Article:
→ French CAR-T developer Cellectis has recruited Stéphane Depil, the former R&D chief of Servier, to lead the company’s clinical development. Depil will serve as senior vice president of R&D and chief medical officer. The new appointment brings Depil back to the industry after a break while he directed the cancer immunotherapy program at the Léon Bérard Cancer Center in Lyon, France. But back when he was at Servier, he oversaw 20 cancer programs, several of which were in clinical trials. Cellectis hopes to benefit from Depil’s track record in the field to move its CAR-T assets into the clinic after a rough start involving a patient death. “Stéphane Depil’s deep medical, academic, and clinical regulatory oncology experience – specifically in R&D for all phases within the pharmaceutical, biotechnology, and clinical research spaces – will be invaluable as he leads Cellectis’ strategy and promotes awareness of the breakthrough work that we are doing as a leader and innovator in the gene-editing field,” said André Choulika, Cellectis’ CEO, in a statement. “His strategic alliance-building, collaboration skills, understanding of the global environment with oncological clinical research, and firsthand experience running a pharma company all add a great degree of ability and depth to our leadership team.”
→ Arena Pharmaceuticals, the San Diego drug maker best known for its diet pill Belviq, has inked a deal worth up to $224M with Everest Medicines to develop and commercialize its two new pipeline drugs in mainland China, Taiwan, Hong Kong, Macau, and South Korea. The two drugs, ralinepag and estrasimod, are a far cry from Arena’s early work in obesity drugs. Ralinepag is a Phase III-ready oral, selective prostacyclin receptor agonist for the treatment of pulmonary arterial hypertension. The drug’s Phase II data got Arena’s investors pretty jazzed earlier this year. The drug is designed to be more potent and effective than Actelion’s Uptravi. Then there’s etrasimod, a Phase II oral S1P receptor modulator being evaluated for multiple autoimmune diseases, including ulcerative colitis, a form of inflammatory bowel disease. Earlier this year, Amit Munshi said the drug was safer and potentially more efficacious than Ozanimod, the drug developed by San Diego’s Receptos (purchased by Celgene for $7.2 billion). In the new deal with Everest, a company backed by $50M from China’s C-Bridge Capital, Arena gets $12M in an upfront payment and is eligible to receive up to $212M in milestones, along with royalties.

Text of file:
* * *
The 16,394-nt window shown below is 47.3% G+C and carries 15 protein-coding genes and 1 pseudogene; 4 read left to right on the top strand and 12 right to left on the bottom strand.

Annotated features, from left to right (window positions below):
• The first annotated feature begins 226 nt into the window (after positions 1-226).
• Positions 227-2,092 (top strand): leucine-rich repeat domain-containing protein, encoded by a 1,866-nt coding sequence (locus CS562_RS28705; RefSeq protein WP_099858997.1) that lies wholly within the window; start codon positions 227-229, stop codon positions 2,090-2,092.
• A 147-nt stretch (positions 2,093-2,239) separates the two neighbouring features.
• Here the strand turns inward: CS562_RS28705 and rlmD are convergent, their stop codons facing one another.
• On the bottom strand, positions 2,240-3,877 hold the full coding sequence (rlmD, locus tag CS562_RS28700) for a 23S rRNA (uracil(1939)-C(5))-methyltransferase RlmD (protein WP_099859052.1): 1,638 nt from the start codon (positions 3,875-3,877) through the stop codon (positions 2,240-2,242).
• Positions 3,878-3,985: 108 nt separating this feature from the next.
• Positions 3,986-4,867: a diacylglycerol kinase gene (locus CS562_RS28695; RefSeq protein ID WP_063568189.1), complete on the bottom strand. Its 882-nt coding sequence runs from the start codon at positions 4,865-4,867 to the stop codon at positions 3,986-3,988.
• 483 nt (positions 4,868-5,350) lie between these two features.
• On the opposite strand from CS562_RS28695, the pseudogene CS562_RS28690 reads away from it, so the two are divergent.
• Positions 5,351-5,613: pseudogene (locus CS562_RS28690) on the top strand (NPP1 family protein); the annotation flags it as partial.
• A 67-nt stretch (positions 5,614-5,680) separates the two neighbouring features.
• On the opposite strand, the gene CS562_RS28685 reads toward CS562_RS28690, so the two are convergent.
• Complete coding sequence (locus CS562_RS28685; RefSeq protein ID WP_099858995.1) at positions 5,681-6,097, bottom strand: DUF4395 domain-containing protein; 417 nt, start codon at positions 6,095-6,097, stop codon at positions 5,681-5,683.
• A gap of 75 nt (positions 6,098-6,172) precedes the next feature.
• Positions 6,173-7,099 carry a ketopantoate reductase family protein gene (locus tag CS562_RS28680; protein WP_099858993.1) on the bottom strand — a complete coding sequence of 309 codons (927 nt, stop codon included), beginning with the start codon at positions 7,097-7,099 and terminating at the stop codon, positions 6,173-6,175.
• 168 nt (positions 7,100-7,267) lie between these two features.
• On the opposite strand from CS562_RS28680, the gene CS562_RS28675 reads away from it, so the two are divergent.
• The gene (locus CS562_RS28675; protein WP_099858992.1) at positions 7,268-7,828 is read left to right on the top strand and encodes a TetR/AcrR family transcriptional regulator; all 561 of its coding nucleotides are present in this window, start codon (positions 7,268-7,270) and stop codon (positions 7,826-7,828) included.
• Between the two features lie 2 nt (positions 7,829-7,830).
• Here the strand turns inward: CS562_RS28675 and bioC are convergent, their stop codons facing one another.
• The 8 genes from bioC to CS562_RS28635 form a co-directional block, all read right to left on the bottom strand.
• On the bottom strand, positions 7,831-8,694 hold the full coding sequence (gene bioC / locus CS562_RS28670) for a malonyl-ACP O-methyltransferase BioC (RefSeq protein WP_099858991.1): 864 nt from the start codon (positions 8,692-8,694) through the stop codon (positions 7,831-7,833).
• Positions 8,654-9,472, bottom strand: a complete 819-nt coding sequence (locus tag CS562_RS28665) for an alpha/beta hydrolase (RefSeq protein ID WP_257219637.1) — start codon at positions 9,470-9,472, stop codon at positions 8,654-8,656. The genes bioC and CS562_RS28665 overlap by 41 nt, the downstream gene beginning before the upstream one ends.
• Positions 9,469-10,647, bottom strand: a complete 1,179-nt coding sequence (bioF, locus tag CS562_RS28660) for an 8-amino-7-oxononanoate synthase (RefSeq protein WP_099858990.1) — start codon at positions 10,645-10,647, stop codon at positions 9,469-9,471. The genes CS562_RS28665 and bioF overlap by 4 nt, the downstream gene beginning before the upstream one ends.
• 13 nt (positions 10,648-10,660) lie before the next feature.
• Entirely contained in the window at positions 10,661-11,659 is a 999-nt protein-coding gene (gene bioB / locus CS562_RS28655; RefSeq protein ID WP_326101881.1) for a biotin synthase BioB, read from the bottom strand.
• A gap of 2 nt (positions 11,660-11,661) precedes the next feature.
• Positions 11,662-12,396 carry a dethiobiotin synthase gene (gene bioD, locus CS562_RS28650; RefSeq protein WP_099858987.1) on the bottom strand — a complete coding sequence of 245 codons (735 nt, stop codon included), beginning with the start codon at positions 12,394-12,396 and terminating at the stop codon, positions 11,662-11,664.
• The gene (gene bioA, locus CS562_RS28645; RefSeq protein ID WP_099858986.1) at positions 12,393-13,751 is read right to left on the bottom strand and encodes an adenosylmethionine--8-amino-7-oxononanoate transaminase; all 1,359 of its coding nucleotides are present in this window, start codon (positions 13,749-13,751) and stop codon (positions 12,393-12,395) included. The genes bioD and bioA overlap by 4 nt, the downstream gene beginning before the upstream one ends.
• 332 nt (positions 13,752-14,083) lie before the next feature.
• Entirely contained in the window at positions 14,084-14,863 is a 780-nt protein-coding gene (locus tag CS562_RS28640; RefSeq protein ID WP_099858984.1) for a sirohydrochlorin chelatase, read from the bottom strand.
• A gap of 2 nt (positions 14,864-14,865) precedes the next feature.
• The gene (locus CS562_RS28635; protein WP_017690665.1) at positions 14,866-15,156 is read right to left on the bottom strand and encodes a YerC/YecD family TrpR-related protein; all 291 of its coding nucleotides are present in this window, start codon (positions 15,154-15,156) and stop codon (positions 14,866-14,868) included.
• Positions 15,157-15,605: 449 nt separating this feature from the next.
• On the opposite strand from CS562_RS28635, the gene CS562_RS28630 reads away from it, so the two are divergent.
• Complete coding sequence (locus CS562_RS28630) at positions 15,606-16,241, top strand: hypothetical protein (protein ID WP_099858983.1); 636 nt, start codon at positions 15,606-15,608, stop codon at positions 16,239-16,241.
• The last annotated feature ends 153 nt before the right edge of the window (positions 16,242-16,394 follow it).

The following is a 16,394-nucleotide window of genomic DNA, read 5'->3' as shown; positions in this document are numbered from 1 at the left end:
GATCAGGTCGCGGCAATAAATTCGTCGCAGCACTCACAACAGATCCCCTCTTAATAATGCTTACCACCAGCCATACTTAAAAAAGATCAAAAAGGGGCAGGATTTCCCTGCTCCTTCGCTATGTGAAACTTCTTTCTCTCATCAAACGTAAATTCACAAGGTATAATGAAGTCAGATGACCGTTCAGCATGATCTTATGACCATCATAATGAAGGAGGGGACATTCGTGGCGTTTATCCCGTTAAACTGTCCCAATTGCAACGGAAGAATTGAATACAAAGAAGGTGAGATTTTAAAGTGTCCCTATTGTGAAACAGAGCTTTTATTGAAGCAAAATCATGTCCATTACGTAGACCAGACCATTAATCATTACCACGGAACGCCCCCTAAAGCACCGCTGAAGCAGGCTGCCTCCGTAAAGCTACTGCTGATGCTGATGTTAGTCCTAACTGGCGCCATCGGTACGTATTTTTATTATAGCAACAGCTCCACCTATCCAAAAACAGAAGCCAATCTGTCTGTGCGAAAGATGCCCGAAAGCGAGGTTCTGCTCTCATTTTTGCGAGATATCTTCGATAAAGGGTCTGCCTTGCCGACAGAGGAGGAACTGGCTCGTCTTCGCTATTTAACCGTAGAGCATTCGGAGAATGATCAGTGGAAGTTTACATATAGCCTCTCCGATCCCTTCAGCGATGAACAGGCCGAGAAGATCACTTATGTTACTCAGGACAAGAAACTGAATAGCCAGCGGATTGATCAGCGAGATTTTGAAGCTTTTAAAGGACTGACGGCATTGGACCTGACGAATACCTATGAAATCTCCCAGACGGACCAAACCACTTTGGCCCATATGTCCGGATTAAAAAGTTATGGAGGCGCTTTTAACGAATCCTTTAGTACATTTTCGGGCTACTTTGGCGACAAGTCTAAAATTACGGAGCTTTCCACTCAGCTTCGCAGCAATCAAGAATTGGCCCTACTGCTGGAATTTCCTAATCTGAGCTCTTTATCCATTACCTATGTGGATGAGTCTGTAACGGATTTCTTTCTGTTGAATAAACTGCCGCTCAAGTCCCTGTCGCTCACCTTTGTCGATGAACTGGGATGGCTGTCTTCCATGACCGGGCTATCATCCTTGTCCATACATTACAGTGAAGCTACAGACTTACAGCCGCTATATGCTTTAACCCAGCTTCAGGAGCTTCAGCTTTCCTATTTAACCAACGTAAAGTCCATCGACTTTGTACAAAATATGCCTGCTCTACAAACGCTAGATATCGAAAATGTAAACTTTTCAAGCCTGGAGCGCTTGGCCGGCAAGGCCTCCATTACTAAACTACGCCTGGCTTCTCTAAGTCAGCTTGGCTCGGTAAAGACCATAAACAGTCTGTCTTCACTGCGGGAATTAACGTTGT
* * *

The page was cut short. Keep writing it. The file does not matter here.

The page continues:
→ Johnson & Johnson is launching a JLABS in Shanghai — the first location outside of North America — after reaching agreements with the Shanghai Municipal Government, Pudong New Area Government and Shanghai Pharma Engine Company. Scheduled to open in Q2 2019, the facility in Zhangjiang Hi-Tech Park will span 4,400 sq. meter (47,000+ sq. ft.) and can host up to 50 life science and health care startups. “China, and Shanghai specifically, have become a global hotspot for healthcare innovation,” said Vladimir Makatsaria, Johnson & Johnson China Group chairman, in a statement. J&J is currently accepting applications from biotech, pharmaceutical, medical device, consumer and digital health companies to this site as well as its eight other JLABS locations.
→ Industry vet Anthony Johnson is taking the helm at Goldfinch Bio, a Cambridge, MA-based biotech looking to develop new drugs for genetically defined kidney diseases. Goldfinch launched a year ago with $55 million in Third Rock money. Johnson is the latest in a long line of Big Pharma R&D execs making a move to a startup, leaving his post as head of early clinical development for the Innovative Medicines and Early Development Biotech Unit. His bio includes 25 positive proof-of-concept studies. In addition, Michael Broxson is joining Goldfinch as chief business and operating officer.
→ Shire $SHPG has struck a collaboration deal with Rani Therapeutics that gives the rare disease giant exclusive rights to research, evaluate and pursue a worldwide license for the oral delivery of factor VIII to patients with hemophilia A. This investment, the terms of which were not disclosed, comes just a few weeks after rival Roche’s Hemlibra nabbed an FDA approval, something that analysts said could help shrink Shire’s share of the hemophilia market from 49% to 29%. The Rani Pill technology brings a novel intestinal delivery approach to the treatment of hemophilia, which is dominated by injectables, though the company is also doing work on rheumatoid arthritis, cancer and Crohn’s disease. As part of the pact, Shire has also made an equity investment into Rani Therapeutics.
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